Curried Shrimp Eggs

Prepare the deviled eggs as directed in classic recipe. Do not add additional vinegar or mayonnaise. Cook and peel 18 very small shrimp, or drain well one small can of prepared baby shrimp. Place on paper towels to drain. Sprinkle with 1 teaspoon Old Bay or other seafood seasoning. Mince 6 shrimp and add to egg yolk mixture. Mix well. Add 1 teaspoon curry powder. Mix well. Fill egg whites with curried shrimp egg yolk mixture. Sprinkle with either Old Bay seasoning or curry powder. Top with shrimp.

Deviled Eggs can be flavored in many, many ways. A southwestern flavor could incorporate salsa instead of the vinegar, or mashed avocado or guacamole. These are just a few ideas.

Pro Tip: To boil eggs properly, place eggs in a saucepan with enough room for all eggs to be on the bottom. Do not stack eggs. Add enough water to cover eggs by 1 inch. Bring to a full boil. Set timer for 10 minutes and continue to cook at a very low boil. Remove from heat, drain, crack the shell of each egg and cover eggs immediately with cold water. Peel eggs under running water if necessary. Extremely fresh eggs will not peel well. Use eggs which are a week or more old. Because of our altitude, water boils at lower temperature (207℉ at 7,000 feet). How long the eggs should cook is hard to predict. Check one egg after 10 minutes. If the yolk is completely cooked dry, and there is no “gray ring,” a sign of overcooking, then your egg is cooked perfectly!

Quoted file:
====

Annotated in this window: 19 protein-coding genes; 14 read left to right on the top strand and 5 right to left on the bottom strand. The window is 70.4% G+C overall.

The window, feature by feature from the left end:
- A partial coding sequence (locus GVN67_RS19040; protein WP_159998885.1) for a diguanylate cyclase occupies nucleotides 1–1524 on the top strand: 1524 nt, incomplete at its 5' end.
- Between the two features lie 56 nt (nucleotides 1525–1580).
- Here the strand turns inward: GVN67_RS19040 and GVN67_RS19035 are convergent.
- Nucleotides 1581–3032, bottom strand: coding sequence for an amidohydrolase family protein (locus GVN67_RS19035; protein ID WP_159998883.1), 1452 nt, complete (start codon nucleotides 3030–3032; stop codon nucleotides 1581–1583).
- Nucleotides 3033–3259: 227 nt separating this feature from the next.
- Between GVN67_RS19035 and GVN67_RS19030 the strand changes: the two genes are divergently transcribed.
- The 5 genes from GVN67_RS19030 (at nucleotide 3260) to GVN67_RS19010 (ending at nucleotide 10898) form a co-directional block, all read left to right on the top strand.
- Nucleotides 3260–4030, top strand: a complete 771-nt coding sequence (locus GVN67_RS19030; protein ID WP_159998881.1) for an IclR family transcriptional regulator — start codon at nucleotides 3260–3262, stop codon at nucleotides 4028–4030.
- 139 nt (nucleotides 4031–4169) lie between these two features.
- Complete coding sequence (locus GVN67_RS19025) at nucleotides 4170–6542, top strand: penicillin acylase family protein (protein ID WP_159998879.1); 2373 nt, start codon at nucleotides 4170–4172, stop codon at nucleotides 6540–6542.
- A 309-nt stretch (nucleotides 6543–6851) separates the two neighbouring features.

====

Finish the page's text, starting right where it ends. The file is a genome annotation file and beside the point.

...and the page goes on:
Quiche Three Ways

Quiche Crust: Choose either tart crust from March 21 column or the pie crust from Lemon Almond Chess Pie in this week’s column.

Asparagus Quiche

Prepared crust for quiche

5 large eggs

1 14-ounce can evaporated milk

1/2 teaspoon grated nutmeg

2 cups grated cheese (I used a Cheddar and Jack combination)

1 bunch asparagus, stem ends removed and steamed for 10 minutes, then chopped bite size

Quiche Lorraine

Prepared crust for quiche

5 large eggs

1 14-ounce can evaporated milk

1/2 teaspoon grated nutmeg

2 cups grated Swiss cheese.

1 medium yellow or white onion, peeled, halved, sliced very thin and sauteed until golden in color and translucent.

2 slices deli ham, cut into small dice.

Fiesta Quiche

Prepared crust for quiche

5 large eggs

1 14-ounce can evaporated milk

2 tablespoons minced green chile in adobo sauce, or the salsa of your choice, or plain green chile, chopped

1 sweet bell pepper, chopped into small pieces

1 medium-small onion, peeled chopped into small pieces, and sauteed with sweet bell pepper until onion is soft, translucent and golden.

1 large potato, peeled, chopped and cooked until very tender, drained

2 slices deli ham, cut into small pieces or 1/2 cup cooked crumbled chorizo